Whatever you decide is your threshold for risk, be ready for the consequences of that choice. Make sure your contracts clearly communicate where you draw the line and give you full permission to terminate the contract if that line is crossed. You should also prepare yourself for the possibility of future litigation by setting aside money for a litigation expense fund.
This is also a great time to get your liability insurance purchased and to consider the business structures (like an LLC or Corporation) that may provide a personal liability shield. Check out our blog post on Easy steps to make your small business legal to learn more!
Evaluate your Contracts
Now more than ever your contracts need to be absolutely clear on your postponement, cancellation, and refund policies. These clauses will 100% determine whether you will have to refund your clients for future cancellations and postponements.
I know so many vendors who didn't have clear contracts or clauses in place to protect themselves, and when Covid hit they were forced to refund every single one of their couples. These clauses alone could save you hundreds of thousands of dollars. Please make sure your contracts include them!
What else should your contract include as a result of covid?
Force Majeure Clause - but please keep in mind that this clause will only apply to future unforeseen events. Force Majeure no longer applies to contracts that have been signed after covid was a known condition. But please learn the lesson that Covid is teaching so many event professionals, and make sure you have a Force Majeure clause for anything else that may happen.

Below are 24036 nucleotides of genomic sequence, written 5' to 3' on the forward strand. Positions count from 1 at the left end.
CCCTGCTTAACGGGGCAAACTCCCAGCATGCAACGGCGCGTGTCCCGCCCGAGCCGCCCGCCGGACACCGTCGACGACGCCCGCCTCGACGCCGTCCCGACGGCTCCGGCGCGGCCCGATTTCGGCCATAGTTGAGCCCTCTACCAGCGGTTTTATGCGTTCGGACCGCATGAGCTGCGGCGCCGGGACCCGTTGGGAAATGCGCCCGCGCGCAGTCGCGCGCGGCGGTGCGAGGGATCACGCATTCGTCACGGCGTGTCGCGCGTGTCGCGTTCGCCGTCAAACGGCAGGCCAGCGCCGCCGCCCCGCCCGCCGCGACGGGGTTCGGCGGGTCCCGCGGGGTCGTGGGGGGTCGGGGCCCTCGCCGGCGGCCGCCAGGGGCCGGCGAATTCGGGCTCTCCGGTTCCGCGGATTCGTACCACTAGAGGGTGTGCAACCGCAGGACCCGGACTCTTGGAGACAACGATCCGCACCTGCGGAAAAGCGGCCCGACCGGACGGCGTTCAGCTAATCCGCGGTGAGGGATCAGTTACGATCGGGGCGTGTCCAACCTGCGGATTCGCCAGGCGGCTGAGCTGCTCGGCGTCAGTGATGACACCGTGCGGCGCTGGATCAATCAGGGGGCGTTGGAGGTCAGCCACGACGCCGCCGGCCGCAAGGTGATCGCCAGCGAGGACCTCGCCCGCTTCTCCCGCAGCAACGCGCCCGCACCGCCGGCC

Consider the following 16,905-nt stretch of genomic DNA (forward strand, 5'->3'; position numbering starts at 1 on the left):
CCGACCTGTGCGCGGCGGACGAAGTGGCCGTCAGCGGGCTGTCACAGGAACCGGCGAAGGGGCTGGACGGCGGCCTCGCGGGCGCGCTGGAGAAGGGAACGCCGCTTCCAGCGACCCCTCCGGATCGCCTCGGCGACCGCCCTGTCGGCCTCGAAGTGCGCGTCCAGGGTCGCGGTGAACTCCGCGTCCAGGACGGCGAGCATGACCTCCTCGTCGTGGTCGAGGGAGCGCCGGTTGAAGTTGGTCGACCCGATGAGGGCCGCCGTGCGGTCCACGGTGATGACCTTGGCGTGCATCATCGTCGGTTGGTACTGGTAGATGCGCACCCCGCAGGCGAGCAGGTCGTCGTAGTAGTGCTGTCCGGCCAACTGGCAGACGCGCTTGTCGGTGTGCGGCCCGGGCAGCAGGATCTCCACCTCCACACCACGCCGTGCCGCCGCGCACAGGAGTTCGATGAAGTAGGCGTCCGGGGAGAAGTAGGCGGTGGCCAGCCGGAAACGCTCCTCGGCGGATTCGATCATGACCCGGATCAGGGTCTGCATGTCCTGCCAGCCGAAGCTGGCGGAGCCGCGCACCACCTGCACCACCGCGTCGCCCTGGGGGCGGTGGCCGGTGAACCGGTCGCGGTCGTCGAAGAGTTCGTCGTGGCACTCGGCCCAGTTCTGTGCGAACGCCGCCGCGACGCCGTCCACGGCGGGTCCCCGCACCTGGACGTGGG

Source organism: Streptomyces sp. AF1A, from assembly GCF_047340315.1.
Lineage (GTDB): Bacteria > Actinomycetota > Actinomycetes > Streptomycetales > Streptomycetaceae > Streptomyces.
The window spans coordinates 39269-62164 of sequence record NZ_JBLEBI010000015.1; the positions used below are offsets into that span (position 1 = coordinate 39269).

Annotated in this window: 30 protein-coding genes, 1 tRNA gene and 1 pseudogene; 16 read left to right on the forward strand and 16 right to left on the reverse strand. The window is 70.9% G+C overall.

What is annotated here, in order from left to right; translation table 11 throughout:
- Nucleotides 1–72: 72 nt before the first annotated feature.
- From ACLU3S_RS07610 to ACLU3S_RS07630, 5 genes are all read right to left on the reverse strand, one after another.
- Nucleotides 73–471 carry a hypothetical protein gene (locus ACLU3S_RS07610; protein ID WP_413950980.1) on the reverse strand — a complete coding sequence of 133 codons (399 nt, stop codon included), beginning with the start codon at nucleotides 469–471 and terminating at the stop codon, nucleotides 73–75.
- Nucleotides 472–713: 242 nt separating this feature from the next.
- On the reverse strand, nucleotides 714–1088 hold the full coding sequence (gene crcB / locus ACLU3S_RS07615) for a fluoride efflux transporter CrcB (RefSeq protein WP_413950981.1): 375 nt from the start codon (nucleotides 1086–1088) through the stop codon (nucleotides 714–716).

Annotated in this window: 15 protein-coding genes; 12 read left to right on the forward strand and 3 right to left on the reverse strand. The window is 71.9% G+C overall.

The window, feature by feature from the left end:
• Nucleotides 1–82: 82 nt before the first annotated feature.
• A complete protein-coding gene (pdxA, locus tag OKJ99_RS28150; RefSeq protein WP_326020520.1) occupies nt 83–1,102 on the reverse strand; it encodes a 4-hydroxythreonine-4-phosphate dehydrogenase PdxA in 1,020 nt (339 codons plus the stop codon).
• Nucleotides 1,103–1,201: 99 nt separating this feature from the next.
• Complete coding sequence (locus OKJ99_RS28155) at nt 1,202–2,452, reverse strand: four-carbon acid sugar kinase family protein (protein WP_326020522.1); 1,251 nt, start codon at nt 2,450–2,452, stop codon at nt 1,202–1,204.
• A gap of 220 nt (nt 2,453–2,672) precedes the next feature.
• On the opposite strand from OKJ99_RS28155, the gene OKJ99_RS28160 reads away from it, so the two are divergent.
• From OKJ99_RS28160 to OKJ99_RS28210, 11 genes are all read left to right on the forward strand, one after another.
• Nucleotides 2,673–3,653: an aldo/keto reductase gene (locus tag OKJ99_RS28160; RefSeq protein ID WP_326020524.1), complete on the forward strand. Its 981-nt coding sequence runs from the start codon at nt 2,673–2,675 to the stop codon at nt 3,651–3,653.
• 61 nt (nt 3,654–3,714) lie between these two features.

Indemnification Clause - under an indemnification clause, your client basically agrees to pay for/shield you from any lawsuits that are brought against you that arise from their event. A well-written indemnification clause should work to protect you against situations like a guest getting injured at the event, or a venue's property being damaged.
Assumption of Risk Clause - an assumption of risk clause differs from a waiver of liability, and may be more useful as a protection during covid-era events. Some states have restrictions on waivers of liability and either don't allow or restrict the claims that can be waived by signing a contract. An Assumption of Risk Clause, on the other hand, recognizes that there is a specific inherent risk that exists (like covid) and the client acknowledges that they understand the risk exists and they are choosing to go forward with the event despite that risk.
Stay tuned for a post on all the general clauses that your event pro contract should include. Let us know which of these was the most helpful in the comments!
Wanderer Weddings is not a law firm, and nothing in this blog is intended to be interpreted as legal advice. Although Colby is a lawyer, she is not your lawyer. Please consult a lawyer in your State for State-specific legal advice.